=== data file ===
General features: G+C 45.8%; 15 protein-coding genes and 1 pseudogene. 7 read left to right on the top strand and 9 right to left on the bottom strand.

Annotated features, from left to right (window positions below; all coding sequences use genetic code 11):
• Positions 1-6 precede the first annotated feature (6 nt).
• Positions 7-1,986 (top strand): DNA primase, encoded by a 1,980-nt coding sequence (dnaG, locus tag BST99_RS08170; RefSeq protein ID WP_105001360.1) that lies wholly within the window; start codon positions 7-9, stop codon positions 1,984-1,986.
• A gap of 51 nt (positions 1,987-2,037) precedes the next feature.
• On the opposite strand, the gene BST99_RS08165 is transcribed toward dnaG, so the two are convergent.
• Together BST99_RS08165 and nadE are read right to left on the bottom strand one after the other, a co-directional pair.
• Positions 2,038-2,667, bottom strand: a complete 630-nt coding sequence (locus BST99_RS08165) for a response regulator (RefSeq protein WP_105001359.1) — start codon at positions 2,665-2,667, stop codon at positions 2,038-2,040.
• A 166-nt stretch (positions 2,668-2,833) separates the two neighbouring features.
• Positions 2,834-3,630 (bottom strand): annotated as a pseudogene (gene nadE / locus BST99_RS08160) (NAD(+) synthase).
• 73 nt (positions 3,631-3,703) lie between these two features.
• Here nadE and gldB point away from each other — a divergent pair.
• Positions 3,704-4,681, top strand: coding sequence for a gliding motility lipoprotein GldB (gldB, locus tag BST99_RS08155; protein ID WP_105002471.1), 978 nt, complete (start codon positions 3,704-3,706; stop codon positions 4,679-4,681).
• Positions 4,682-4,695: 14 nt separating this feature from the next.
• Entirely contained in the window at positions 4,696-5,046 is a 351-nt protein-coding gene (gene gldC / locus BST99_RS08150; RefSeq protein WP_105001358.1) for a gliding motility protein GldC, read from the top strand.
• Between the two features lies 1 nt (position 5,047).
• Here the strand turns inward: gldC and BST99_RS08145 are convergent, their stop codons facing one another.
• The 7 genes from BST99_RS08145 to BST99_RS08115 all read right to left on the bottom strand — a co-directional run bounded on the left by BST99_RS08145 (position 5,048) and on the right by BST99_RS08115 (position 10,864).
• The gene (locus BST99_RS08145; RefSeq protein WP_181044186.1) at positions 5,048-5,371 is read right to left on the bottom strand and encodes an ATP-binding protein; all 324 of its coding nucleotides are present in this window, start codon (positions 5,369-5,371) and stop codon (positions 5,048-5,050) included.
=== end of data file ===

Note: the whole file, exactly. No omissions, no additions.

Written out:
General features: G+C 45.8%; 15 protein-coding genes and 1 pseudogene. 7 read left to right on the top strand and 9 right to left on the bottom strand.

Annotated features, from left to right (window positions below; all coding sequences use genetic code 11):
• Positions 1-6 precede the first annotated feature (6 nt).
• Positions 7-1,986 (top strand): DNA primase, encoded by a 1,980-nt coding sequence (dnaG, locus tag BST99_RS08170; RefSeq protein ID WP_105001360.1) that lies wholly within the window; start codon positions 7-9, stop codon positions 1,984-1,986.
• A gap of 51 nt (positions 1,987-2,037) precedes the next feature.
• On the opposite strand, the gene BST99_RS08165 is transcribed toward dnaG, so the two are convergent.
• Together BST99_RS08165 and nadE are read right to left on the bottom strand one after the other, a co-directional pair.
• Positions 2,038-2,667, bottom strand: a complete 630-nt coding sequence (locus BST99_RS08165) for a response regulator (RefSeq protein WP_105001359.1) — start codon at positions 2,665-2,667, stop codon at positions 2,038-2,040.
• A 166-nt stretch (positions 2,668-2,833) separates the two neighbouring features.
• Positions 2,834-3,630 (bottom strand): annotated as a pseudogene (gene nadE / locus BST99_RS08160) (NAD(+) synthase).
• 73 nt (positions 3,631-3,703) lie between these two features.
• Here nadE and gldB point away from each other — a divergent pair.
• Positions 3,704-4,681, top strand: coding sequence for a gliding motility lipoprotein GldB (gldB, locus tag BST99_RS08155; protein ID WP_105002471.1), 978 nt, complete (start codon positions 3,704-3,706; stop codon positions 4,679-4,681).
• Positions 4,682-4,695: 14 nt separating this feature from the next.
• Entirely contained in the window at positions 4,696-5,046 is a 351-nt protein-coding gene (gene gldC / locus BST99_RS08150; RefSeq protein WP_105001358.1) for a gliding motility protein GldC, read from the top strand.
• Between the two features lies 1 nt (position 5,047).
• Here the strand turns inward: gldC and BST99_RS08145 are convergent, their stop codons facing one another.
• The 7 genes from BST99_RS08145 to BST99_RS08115 all read right to left on the bottom strand — a co-directional run bounded on the left by BST99_RS08145 (position 5,048) and on the right by BST99_RS08115 (position 10,864).
• The gene (locus BST99_RS08145; RefSeq protein WP_181044186.1) at positions 5,048-5,371 is read right to left on the bottom strand and encodes an ATP-binding protein; all 324 of its coding nucleotides are present in this window, start codon (positions 5,369-5,371) and stop codon (positions 5,048-5,050) included.